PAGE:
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Metaphor
A metaphor is a figure of speech that, for rhetorical effect, directly refers to one thing by mentioning another. It may provide (or obscure) clarity or identify hidden similarities between two different ideas. Metaphors are often compared with other types of figurative language, such as antithesis, hyperbole, metonymy, and simile. One of the most commonly cited examples of a metaphor in English literature comes from the " All the world's a stage" monologue from '' As You Like It'': All the world's a stage, And all the men and women merely players; They have their exits and their entrances And one man in his time plays many parts, His Acts being seven ages. At first, the infant... :—William Shakespeare, '' As You Like It'', 2/7 This quotation expresses a metaphor because the world is not literally a stage, and most humans are not literally actors and actresses playing roles. By asserting that the world is a stage, Shakespeare uses points of comparison between the worl ...
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Grammatical Modifier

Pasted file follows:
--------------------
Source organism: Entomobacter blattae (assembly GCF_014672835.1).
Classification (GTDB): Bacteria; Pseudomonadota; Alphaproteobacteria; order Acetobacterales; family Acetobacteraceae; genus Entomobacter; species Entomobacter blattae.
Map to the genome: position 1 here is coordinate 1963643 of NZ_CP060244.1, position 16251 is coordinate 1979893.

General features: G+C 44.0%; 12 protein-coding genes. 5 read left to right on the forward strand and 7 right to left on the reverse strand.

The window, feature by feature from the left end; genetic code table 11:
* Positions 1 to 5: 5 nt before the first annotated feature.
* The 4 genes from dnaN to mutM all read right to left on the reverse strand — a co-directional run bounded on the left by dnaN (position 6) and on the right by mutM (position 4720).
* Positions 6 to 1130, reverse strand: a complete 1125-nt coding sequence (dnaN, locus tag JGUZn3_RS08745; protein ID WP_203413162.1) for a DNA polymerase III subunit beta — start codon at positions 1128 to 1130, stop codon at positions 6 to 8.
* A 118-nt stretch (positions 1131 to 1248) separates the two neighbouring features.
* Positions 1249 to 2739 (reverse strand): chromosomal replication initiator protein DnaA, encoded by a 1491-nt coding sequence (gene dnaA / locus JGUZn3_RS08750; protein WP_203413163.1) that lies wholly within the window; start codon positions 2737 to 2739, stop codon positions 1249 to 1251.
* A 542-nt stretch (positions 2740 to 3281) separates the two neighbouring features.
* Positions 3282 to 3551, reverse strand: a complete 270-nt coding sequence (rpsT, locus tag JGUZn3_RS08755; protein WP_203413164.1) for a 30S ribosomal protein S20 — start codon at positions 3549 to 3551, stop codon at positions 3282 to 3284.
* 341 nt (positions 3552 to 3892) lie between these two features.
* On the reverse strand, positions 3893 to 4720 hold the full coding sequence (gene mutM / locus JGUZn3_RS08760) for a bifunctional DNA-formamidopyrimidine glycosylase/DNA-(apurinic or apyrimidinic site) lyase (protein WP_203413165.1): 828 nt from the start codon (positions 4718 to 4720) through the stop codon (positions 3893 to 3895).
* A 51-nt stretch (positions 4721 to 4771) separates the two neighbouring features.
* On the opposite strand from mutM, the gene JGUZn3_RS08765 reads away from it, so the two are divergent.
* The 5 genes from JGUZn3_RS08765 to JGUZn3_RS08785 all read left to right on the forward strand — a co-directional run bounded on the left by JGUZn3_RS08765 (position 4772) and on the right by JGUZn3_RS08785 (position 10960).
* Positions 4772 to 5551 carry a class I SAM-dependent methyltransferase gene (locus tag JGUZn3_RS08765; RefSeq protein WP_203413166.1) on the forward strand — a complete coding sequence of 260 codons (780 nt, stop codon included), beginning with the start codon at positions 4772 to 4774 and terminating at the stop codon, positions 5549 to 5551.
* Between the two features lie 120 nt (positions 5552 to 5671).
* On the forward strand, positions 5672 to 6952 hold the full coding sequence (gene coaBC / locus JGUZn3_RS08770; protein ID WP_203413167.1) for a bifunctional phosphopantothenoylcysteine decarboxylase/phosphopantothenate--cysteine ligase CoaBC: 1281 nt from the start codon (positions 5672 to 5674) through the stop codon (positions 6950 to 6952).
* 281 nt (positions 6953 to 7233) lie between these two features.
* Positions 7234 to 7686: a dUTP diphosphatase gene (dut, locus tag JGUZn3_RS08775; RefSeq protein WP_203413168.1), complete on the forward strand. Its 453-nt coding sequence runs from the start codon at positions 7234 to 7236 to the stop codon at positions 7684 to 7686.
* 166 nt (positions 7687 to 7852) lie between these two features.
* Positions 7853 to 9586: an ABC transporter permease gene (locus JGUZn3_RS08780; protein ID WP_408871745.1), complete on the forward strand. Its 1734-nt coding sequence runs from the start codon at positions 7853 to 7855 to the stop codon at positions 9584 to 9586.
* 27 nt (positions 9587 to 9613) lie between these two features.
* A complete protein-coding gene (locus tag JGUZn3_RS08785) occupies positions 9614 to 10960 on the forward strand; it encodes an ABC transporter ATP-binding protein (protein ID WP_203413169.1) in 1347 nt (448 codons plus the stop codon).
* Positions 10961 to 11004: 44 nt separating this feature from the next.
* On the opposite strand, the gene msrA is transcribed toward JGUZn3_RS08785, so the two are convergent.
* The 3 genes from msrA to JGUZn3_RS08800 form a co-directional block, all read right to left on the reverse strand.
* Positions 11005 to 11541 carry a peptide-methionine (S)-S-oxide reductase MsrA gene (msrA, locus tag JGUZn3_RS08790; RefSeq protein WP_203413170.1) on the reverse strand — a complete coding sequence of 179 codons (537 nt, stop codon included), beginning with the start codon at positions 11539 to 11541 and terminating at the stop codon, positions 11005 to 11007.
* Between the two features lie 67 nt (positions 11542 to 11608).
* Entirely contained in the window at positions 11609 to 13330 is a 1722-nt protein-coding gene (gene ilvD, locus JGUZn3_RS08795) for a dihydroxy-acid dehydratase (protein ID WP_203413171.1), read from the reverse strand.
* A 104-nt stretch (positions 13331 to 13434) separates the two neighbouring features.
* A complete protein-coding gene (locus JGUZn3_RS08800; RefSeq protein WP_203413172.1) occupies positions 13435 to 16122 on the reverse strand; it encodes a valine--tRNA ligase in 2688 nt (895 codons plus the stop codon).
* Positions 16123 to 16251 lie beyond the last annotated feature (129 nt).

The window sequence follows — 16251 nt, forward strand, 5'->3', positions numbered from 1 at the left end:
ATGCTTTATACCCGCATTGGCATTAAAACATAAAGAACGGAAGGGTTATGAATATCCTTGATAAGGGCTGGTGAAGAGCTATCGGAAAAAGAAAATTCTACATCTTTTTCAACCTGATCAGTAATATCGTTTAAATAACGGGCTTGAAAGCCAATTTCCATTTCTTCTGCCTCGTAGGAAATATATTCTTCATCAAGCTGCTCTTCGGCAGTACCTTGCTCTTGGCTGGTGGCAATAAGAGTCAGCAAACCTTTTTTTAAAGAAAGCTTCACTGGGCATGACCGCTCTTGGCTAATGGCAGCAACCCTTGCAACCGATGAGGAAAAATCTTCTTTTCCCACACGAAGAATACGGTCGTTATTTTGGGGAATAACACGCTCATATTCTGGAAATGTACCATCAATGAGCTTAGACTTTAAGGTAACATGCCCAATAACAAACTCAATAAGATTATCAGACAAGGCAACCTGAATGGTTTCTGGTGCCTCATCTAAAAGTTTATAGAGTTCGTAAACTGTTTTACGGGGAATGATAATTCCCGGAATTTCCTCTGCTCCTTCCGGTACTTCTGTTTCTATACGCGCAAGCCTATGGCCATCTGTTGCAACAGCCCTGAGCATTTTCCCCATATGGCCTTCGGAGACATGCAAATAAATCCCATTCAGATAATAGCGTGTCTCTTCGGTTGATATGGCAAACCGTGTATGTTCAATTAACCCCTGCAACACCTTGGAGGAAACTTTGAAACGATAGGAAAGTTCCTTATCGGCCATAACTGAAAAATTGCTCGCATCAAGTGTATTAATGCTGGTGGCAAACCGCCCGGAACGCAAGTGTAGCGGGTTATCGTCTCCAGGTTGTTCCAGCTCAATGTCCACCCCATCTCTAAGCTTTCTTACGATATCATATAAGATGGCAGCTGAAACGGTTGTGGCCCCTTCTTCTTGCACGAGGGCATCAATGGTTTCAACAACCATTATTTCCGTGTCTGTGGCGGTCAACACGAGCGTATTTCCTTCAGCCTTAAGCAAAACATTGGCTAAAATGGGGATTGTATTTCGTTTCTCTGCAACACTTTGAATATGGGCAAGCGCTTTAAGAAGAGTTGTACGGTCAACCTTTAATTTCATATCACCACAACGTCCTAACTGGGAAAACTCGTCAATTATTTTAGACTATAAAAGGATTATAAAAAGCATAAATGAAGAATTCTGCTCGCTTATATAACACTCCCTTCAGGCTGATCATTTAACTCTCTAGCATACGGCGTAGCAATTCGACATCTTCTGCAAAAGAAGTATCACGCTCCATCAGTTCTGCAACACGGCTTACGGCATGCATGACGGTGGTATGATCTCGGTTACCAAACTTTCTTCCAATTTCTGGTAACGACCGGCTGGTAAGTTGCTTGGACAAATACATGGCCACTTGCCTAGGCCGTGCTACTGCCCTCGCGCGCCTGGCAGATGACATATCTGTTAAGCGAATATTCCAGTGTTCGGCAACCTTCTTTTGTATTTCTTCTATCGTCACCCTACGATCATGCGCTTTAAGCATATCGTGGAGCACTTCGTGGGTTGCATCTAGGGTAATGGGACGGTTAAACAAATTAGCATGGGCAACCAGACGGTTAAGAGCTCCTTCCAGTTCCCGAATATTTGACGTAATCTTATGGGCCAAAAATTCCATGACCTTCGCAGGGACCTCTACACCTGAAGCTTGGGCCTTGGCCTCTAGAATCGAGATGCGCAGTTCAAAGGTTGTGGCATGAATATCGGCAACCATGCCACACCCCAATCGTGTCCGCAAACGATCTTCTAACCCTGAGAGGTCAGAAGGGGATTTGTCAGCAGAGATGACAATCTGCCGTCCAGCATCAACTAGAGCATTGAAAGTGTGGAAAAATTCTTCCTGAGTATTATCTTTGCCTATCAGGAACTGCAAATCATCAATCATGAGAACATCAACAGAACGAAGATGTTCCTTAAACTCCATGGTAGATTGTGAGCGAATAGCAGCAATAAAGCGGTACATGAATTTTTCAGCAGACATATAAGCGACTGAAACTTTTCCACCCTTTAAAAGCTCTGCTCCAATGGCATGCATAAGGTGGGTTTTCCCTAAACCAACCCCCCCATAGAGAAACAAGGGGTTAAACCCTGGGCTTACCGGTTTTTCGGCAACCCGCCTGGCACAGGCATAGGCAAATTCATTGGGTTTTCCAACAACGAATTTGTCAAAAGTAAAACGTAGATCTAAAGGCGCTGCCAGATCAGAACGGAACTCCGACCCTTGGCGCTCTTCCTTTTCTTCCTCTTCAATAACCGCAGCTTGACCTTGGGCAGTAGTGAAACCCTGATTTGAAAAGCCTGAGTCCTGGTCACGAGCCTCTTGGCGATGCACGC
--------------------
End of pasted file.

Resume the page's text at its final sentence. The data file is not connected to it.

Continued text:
In linguistics, a modifier is an optional element in phrase structure or clause structure which ''modifies'' the meaning of another element in the structure. For instance, the adjective "red" acts as a modifier in the noun phrase "red ball", providing extra details about which particular ball is being referred to. Similarly, the adverb "quickly" acts as a modifier in the verb phrase "run quickly". Modification can be considered a high-level domain of the functions of language, on par with predication and reference. Premodifiers and postmodifiers Modifiers may come either before or after the modified element (the '' head''), depending on the type of modifier and the rules of syntax for the language in question. A modifier placed before the head is called a premodifier; one placed after the head is called a postmodifier. For example, in ''land mines'', the word ''land'' is a premodifier of ''mines'', whereas in the phrase ''mines in wartime'', the phrase ''in wartime'' is a post ...